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Art History Final

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Apollo 11 Stones
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Terms in this set (124)
- Namibia. c. 25,500-25,300 BCE. Charcoal on Stone.
- South west coast of Africa
- Homo sapians, anatomically modern humans who evolved from an earlier species of hominids
- Unidentified animal form draw resembling a feline in appearance but with human hind legs that were probably added later
- Possibly a therianthrope, part human and part animal
- May suggest a complex system of shamanistic belief
- A site of ritual significance used by many over thousands of years
- Stone offers evidence that Homo sapiens in the Middle Stone Ages were not anatomically modern, but behaviorally modern too
- These early humans possessed the new and unique capacity for modern symbolic thought long before what was previously understood.
- Art mobilier, small scale prehistoric art that is moveable, not unique to Africa
Image: Apollo 11 Stones
- Lasacaux, France. Paleolithic Europe. 15,000-13,000 BCE. Rock painting.
- Given the large scale of many of the animal images, we can presume that the artist worked deliberately
- Speculated that the images play a role in "hunting magic"
- Suggests that the prehistoric people who used the cave may have believed that a way to overpower their prey involved creating images of it during rituals designed to ensure a successful hunt
- Survival was entirely dependent on successful foraging and hunting
- Another theory suggests that the images communicate narratives
- Most famous of all of the known caves in the region
Image: The Great Hall of the Bulls
- Tequixquiac, central Mexico. 14.000-7000 BCE. Bone.
- Found at a depth of about 40 feet
- Geography and climate of this area was considerably different in the prehistoric era than it is today
- Sculpture was made from the now fossilized remains of the sacrum of an extinct camelid
- Sacrum = large triangular bone at the base of the spine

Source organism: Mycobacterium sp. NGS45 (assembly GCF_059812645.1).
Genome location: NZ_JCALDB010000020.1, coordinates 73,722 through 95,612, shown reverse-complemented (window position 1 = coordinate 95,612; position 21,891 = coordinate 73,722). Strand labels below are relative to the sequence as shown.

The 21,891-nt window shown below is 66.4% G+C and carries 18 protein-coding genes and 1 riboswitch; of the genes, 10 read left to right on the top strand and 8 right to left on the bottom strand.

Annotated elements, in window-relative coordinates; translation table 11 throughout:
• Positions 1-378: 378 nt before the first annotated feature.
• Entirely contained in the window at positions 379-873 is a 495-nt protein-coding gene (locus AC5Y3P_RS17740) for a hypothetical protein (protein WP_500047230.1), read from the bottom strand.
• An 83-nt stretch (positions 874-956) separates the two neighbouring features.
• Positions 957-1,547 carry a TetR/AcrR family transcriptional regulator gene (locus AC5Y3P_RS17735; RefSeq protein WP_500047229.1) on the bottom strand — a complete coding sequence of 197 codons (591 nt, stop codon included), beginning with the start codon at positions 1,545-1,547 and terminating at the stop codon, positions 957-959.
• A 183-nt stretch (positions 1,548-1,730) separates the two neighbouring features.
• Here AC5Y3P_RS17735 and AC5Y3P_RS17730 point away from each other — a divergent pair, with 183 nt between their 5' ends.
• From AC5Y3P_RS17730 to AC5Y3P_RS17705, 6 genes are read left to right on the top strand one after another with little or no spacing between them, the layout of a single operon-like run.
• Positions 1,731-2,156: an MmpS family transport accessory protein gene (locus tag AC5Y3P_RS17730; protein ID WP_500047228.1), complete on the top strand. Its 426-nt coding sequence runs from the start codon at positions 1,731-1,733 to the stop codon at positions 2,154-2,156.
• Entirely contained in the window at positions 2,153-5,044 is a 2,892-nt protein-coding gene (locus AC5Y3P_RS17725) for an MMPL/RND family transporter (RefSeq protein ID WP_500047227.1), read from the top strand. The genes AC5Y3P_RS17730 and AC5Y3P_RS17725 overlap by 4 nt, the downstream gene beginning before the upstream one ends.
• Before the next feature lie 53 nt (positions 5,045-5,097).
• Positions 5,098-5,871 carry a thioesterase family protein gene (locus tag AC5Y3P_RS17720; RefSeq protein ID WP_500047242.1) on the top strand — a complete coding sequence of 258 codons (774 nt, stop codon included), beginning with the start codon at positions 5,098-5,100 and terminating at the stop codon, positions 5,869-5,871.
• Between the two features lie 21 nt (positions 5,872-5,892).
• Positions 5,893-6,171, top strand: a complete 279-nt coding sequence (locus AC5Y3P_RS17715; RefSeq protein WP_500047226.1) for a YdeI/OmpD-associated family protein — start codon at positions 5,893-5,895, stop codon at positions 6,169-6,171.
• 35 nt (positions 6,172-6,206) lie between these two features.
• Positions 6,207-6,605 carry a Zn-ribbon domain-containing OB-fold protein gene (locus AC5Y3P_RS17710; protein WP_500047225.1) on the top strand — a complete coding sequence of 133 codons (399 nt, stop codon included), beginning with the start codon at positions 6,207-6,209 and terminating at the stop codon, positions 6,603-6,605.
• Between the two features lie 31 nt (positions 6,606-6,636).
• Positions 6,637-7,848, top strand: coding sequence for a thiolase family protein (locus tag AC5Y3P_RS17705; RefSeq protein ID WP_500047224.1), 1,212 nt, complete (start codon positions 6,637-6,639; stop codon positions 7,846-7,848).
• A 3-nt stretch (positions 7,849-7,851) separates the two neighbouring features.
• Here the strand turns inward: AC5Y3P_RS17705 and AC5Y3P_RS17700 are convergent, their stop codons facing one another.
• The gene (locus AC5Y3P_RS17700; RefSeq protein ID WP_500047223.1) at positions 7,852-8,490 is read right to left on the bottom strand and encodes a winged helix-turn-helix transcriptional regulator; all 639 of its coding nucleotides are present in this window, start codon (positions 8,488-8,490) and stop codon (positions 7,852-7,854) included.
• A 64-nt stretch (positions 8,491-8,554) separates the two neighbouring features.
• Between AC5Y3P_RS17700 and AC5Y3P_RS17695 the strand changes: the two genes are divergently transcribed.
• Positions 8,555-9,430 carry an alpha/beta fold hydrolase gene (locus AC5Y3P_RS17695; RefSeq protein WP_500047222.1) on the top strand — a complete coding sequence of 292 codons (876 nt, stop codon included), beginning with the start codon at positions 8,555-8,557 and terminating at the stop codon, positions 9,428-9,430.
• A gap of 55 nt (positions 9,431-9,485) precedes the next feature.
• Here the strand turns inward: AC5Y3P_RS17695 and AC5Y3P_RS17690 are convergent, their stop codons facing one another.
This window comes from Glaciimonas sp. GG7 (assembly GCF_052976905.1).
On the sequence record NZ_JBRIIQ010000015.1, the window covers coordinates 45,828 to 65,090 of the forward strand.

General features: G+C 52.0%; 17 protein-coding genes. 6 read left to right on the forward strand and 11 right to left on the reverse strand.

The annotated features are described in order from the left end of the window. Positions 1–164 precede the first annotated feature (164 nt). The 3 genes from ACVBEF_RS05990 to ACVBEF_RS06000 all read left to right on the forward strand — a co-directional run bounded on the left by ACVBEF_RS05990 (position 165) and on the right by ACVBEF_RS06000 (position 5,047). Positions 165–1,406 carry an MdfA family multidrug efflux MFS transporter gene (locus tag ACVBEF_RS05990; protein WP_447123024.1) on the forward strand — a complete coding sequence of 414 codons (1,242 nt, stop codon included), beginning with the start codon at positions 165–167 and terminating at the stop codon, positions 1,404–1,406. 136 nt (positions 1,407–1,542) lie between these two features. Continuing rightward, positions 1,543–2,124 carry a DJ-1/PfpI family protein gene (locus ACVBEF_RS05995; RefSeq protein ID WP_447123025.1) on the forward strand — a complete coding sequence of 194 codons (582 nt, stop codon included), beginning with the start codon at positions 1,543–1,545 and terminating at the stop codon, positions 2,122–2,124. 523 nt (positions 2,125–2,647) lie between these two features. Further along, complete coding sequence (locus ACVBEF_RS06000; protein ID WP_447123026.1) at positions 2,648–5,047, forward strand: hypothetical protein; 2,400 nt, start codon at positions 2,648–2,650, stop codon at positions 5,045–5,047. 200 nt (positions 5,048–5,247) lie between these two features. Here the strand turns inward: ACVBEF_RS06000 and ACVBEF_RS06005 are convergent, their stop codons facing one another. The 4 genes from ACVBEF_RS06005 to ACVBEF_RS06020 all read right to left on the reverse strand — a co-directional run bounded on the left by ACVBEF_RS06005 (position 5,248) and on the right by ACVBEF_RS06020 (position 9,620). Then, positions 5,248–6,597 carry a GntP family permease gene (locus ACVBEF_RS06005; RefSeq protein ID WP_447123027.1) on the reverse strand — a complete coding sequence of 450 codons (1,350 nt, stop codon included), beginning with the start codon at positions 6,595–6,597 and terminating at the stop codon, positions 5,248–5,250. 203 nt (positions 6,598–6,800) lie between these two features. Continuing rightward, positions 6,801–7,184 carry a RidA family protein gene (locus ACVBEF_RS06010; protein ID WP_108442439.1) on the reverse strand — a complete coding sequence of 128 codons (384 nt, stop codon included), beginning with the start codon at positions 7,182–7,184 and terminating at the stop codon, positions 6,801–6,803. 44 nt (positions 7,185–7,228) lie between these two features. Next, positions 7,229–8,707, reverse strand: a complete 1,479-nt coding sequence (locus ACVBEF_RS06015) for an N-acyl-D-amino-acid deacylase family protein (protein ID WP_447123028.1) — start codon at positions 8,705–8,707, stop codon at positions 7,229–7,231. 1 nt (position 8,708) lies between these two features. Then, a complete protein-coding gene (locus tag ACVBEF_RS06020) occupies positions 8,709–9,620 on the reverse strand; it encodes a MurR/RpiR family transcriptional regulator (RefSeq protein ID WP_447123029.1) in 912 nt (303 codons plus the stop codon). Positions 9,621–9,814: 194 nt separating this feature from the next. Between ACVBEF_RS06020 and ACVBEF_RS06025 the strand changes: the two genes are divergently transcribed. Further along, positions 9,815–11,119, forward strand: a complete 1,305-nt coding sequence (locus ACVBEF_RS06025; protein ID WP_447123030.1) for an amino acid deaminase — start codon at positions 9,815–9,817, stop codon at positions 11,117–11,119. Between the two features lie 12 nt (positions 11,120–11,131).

- Holes were cut into the end of the bone to represent nostril
- The two circular spaces that represent the nasal cavities were carefully carved and are perfectly symmetrical and were likely shaped by a sharp instrument
- Because the carving was made in a period before writing had developed, it is likely impossible to know what the sculpture meant
- Sacrum was seen as sacred and some Mesoamerican Indian languages named this bone with words referring to sacredness and divine
Image: Camelid sacrum in the shape of a canine
- Tassili. n'Affer, Algeria. 6000-4000 BCE. Pigment on rock
- Algeria is Africa's largest country and most of it falls within the Sahara Desert. Hosts a rich rock art concentration
- Water and sand erosion in Tassili n'Ajjer carved out a landscape of thin passageways, large arches, and high-pillared rocks
- Region has been inhabited since Neolithic times, when the environment was much wetter and sustained a wider extent of flora and fauna
- Images are most often figurative and frequently depict animals, are also many images of human figures, sometimes with accessories such as weaponry or clothing
Image: Running horned woman
- Susa, Iran. 4200-3500 BCE. Painted terra cotta.
- Animal forms and geometric patterns
- People lived in a very fertile river valley
- Around this time they built a temple on a mountain top
- Would burry their dead with pottery
- Before writing, so we have no idea why they would do this
- Handmade, painted clay
- Quite thin
- Perhaps made on a slow wheel
- Circular forms balanced by linear forms balanced by geometric forms
- Mountain goat occupies the largest rectangle
- Not a naturalistic image, his body is reduced to two geometric shapes (triangles)
- Detailed, can see his beard, ears, tails, etc...
- Above him is a pattered band depicting an elongated dog
- Above the dogs are rows of birds
- Geometric elements reflect the shape of the object itself
- Unidentifiable objects like criss-crossed pattern
- Maybe the patterns had meaning
- Maybe the animals were associated with things with fertility
- Pots were found because and excavator was looking for the tomb of David and came across this cemetery
Image: Beaker with ibex motifs

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